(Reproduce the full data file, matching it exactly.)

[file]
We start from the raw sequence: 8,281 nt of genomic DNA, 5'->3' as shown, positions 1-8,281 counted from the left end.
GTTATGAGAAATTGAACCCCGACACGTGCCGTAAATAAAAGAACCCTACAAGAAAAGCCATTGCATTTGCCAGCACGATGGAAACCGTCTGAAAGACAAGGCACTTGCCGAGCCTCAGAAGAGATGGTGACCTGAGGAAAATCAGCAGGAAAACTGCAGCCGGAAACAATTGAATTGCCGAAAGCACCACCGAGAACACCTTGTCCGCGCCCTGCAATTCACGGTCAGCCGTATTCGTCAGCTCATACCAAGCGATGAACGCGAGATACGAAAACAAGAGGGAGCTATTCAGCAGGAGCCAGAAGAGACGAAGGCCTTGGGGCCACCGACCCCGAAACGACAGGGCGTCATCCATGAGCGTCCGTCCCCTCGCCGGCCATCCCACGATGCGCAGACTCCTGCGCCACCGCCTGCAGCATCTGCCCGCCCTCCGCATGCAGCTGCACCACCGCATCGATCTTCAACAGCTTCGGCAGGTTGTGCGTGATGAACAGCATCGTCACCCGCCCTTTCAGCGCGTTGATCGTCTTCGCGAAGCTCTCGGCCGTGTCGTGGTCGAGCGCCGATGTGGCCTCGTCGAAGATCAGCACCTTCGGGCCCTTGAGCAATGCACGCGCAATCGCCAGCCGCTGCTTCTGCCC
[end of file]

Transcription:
We start from the raw sequence: 8,281 nt of genomic DNA, 5'->3' as shown, positions 1-8,281 counted from the left end.
GTTATGAGAAATTGAACCCCGACACGTGCCGTAAATAAAAGAACCCTACAAGAAAAGCCATTGCATTTGCCAGCACGATGGAAACCGTCTGAAAGACAAGGCACTTGCCGAGCCTCAGAAGAGATGGTGACCTGAGGAAAATCAGCAGGAAAACTGCAGCCGGAAACAATTGAATTGCCGAAAGCACCACCGAGAACACCTTGTCCGCGCCCTGCAATTCACGGTCAGCCGTATTCGTCAGCTCATACCAAGCGATGAACGCGAGATACGAAAACAAGAGGGAGCTATTCAGCAGGAGCCAGAAGAGACGAAGGCCTTGGGGCCACCGACCCCGAAACGACAGGGCGTCATCCATGAGCGTCCGTCCCCTCGCCGGCCATCCCACGATGCGCAGACTCCTGCGCCACCGCCTGCAGCATCTGCCCGCCCTCCGCATGCAGCTGCACCACCGCATCGATCTTCAACAGCTTCGGCAGGTTGTGCGTGATGAACAGCATCGTCACCCGCCCTTTCAGCGCGTTGATCGTCTTCGCGAAGCTCTCGGCCGTGTCGTGGTCGAGCGCCGATGTGGCCTCGTCGAAGATCAGCACCTTCGGGCCCTTGAGCAATGCACGCGCAATCGCCAGCCGCTGCTTCTGCCC